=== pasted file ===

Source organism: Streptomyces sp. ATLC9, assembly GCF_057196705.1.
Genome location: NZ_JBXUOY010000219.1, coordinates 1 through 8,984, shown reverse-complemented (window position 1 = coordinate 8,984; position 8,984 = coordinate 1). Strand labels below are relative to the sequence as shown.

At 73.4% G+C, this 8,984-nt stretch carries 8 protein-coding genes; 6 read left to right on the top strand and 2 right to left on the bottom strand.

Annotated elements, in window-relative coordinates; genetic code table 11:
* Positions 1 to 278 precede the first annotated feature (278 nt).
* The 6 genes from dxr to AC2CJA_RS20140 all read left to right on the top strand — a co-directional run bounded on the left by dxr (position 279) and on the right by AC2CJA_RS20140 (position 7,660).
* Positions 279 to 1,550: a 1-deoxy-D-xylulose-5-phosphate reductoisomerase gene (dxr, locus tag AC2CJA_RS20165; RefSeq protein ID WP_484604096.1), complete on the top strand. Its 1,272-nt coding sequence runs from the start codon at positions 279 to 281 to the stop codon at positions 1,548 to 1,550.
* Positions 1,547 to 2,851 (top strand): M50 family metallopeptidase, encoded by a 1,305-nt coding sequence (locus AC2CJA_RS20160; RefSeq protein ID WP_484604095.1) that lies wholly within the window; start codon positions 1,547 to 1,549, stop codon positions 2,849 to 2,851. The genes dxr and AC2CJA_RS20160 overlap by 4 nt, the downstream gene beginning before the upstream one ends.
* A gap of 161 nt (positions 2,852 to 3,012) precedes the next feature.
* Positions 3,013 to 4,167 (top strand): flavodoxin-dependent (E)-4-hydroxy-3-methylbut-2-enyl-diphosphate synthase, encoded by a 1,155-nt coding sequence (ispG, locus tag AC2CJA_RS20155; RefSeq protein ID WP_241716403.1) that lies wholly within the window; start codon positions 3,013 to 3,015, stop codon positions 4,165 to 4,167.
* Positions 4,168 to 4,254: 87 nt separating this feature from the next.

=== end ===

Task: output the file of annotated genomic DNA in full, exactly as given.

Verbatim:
Source organism: Streptomyces sp. ATLC9, assembly GCF_057196705.1.
Genome location: NZ_JBXUOY010000219.1, coordinates 1 through 8,984, shown reverse-complemented (window position 1 = coordinate 8,984; position 8,984 = coordinate 1). Strand labels below are relative to the sequence as shown.

At 73.4% G+C, this 8,984-nt stretch carries 8 protein-coding genes; 6 read left to right on the top strand and 2 right to left on the bottom strand.

Annotated elements, in window-relative coordinates; genetic code table 11:
* Positions 1 to 278 precede the first annotated feature (278 nt).
* The 6 genes from dxr to AC2CJA_RS20140 all read left to right on the top strand — a co-directional run bounded on the left by dxr (position 279) and on the right by AC2CJA_RS20140 (position 7,660).
* Positions 279 to 1,550: a 1-deoxy-D-xylulose-5-phosphate reductoisomerase gene (dxr, locus tag AC2CJA_RS20165; RefSeq protein ID WP_484604096.1), complete on the top strand. Its 1,272-nt coding sequence runs from the start codon at positions 279 to 281 to the stop codon at positions 1,548 to 1,550.
* Positions 1,547 to 2,851 (top strand): M50 family metallopeptidase, encoded by a 1,305-nt coding sequence (locus AC2CJA_RS20160; RefSeq protein ID WP_484604095.1) that lies wholly within the window; start codon positions 1,547 to 1,549, stop codon positions 2,849 to 2,851. The genes dxr and AC2CJA_RS20160 overlap by 4 nt, the downstream gene beginning before the upstream one ends.
* A gap of 161 nt (positions 2,852 to 3,012) precedes the next feature.
* Positions 3,013 to 4,167 (top strand): flavodoxin-dependent (E)-4-hydroxy-3-methylbut-2-enyl-diphosphate synthase, encoded by a 1,155-nt coding sequence (ispG, locus tag AC2CJA_RS20155; RefSeq protein ID WP_241716403.1) that lies wholly within the window; start codon positions 3,013 to 3,015, stop codon positions 4,165 to 4,167.
* Positions 4,168 to 4,254: 87 nt separating this feature from the next.